Why? I'm not sure. But when the consequences sound to my ear unaddressed, as if the author had written undeserving, lukewarm, lazy syntax - and remember we're not judging quality, only intent - I often suggest to the narrator: "Up the stakes." 


So, what's the stakes-slip antidote, especially if you're an inexperienced narrator and uncertain about just how committed, or intense, or passionate you should sound, and especially if you're working in a home studio or only with an engineer?

How are the stakes upped? And where are they, again? 
  • First, it's essential for the storyteller to be mindful of the stakes and to remember that they're ubiquitous. 
  • Second, to regard, from a performance point of view, a work of fiction or non-fiction as about one thing only: feeling. 
  • Third, to remember that you're not playing the words, you're digging the subtext, responding to and then connecting the listener emotionally to whom or what you're talking about. 
  • Last - whether at home or with an engineer or even a director - to sit back occasionally and interrogate the subtext by literally imagining the emotional consequence inside the words.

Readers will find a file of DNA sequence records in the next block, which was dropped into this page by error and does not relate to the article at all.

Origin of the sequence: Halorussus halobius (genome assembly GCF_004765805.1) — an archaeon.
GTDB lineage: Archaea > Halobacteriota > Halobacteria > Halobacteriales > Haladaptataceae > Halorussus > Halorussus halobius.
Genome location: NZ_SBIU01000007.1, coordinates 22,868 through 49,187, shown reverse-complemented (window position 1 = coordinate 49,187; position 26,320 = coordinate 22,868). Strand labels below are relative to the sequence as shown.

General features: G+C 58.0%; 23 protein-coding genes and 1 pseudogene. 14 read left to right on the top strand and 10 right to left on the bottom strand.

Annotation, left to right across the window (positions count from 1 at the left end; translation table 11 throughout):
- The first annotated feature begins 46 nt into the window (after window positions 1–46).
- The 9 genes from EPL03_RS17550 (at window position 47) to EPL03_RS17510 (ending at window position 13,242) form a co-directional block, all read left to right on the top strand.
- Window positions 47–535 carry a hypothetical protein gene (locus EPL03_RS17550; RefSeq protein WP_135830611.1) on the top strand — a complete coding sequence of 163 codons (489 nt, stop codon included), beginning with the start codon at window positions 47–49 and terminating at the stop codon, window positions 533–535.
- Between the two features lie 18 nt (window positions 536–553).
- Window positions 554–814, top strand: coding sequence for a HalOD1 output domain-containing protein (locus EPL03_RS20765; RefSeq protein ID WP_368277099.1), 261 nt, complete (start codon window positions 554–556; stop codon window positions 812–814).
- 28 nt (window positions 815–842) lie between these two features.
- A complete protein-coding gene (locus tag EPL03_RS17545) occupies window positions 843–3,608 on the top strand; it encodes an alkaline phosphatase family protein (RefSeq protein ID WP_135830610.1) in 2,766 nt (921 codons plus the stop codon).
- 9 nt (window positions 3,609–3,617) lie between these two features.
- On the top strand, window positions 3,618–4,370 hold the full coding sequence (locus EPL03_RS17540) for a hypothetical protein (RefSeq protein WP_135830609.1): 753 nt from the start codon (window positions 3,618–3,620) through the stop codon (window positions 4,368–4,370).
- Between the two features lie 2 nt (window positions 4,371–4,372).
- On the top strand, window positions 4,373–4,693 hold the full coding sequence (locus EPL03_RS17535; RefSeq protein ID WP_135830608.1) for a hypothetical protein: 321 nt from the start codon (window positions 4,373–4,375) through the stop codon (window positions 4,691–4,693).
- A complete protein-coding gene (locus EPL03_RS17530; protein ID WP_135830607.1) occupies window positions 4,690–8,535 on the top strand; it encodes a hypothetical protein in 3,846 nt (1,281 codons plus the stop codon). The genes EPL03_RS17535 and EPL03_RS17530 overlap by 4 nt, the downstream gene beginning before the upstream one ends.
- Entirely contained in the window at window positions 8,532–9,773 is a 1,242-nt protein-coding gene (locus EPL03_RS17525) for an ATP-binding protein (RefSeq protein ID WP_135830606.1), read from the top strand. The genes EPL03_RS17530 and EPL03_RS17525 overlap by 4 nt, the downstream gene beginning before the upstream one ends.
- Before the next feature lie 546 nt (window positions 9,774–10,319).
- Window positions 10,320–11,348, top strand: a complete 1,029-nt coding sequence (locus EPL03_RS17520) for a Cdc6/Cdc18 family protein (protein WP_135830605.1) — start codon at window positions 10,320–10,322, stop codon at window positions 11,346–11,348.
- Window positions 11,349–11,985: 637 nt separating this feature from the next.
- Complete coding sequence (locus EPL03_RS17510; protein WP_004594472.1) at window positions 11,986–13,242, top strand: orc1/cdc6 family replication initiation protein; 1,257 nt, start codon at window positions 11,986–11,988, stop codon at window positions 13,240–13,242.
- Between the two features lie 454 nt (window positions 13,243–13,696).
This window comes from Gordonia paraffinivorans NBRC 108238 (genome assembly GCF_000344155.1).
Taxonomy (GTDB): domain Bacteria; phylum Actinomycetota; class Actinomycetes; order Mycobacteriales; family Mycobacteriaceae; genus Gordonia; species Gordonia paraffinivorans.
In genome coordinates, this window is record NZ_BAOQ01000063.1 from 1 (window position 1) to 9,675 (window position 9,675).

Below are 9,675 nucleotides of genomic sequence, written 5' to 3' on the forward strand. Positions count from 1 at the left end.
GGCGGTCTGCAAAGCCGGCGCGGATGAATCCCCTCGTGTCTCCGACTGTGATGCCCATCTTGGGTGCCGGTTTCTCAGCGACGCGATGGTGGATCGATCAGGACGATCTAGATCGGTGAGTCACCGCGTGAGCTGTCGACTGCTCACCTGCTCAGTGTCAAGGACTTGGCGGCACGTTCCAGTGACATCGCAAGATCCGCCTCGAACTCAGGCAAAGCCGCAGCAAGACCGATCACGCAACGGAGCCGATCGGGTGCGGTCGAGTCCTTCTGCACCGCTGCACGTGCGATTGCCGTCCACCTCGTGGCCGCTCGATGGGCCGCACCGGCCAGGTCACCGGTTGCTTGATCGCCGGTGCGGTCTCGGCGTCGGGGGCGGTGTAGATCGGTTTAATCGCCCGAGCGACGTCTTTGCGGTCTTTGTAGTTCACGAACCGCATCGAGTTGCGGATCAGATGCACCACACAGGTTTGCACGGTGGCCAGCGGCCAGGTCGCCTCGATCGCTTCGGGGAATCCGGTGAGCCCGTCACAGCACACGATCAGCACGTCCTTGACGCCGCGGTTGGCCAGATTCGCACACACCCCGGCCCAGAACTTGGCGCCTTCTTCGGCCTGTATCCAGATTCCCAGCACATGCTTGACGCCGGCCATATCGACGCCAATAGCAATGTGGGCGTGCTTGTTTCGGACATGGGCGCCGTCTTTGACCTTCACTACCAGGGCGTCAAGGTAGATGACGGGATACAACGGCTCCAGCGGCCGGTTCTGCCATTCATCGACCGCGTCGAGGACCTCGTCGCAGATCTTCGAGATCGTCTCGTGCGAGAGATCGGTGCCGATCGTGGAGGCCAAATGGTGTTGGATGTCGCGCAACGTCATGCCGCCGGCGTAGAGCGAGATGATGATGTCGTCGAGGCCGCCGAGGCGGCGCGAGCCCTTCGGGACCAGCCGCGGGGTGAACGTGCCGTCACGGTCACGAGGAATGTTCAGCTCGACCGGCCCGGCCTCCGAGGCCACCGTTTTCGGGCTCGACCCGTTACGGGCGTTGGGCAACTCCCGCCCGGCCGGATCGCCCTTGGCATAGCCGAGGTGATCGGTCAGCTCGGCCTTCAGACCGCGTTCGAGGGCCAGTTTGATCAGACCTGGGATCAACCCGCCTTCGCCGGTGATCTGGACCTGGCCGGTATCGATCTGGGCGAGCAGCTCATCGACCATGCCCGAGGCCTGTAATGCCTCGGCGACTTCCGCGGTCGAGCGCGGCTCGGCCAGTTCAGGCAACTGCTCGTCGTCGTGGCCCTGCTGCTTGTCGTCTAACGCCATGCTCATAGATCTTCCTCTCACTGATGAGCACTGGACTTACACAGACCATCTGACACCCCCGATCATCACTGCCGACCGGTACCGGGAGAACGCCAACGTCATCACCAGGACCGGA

And then listen to the author implore you: Recognize the stakes, keep them upped, organically.

Paul Ruben has produced and directed numerous award-winning audiobooks for every major publisher since 1987. His many Audie Awards include work for It's Not About the Bike, Raymond and Hannah, The World is Flat, and A Slight Trick of the Mind. He also received the 2003 Grammy (Best Spoken Word Album) for Al Franken's Lies and the Lying Liars Who Tell Them, and the 2009 Grammy for Always Looking Up by Michael J. Fox. He has directed regional and summer theatre productions, contributed features on audiobook narration to AudioFile magazine, and was elected to the Audio Publishers Association Board of Directors in 2005. Based in New York City and casting and directing many first-time narrators - some of whom have become outstanding and award-winning working narrators - he also teaches audiobook narrator workshops through his company, Tribeca Audio

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Comments (3)
Alan Sklar
6/16/2012 at 9:00 AM
Lee Strasberg used to say; "The actor's job is to illuminate the author's intentions." The author can be Will Shakespeare, Neil Simon, Philip Roth, or an ad agency copywriter. The subtext contains boatloads of intentions.
Donna Postel
6/16/2012 at 8:26 AM
Thank you for your adroit observations Paul. My studio is now papered with sticky notes reminding me to "up the stakes"! This is something all of us - not just audiobook narrators - can and should use in every session.
Jen Gosnell
6/16/2012 at 3:05 AM
Paul, spot on - thanks for this summarization! It's a good reminder for me.

I just had a conversation last week with an audiobook consumer who commented upon the wide variety of skill level she noticed in the narrators of the works she listened to. I wish I could say that it surprised me to hear that. But all I can do is strive to make my own work live up to the kinds of standards you outlined.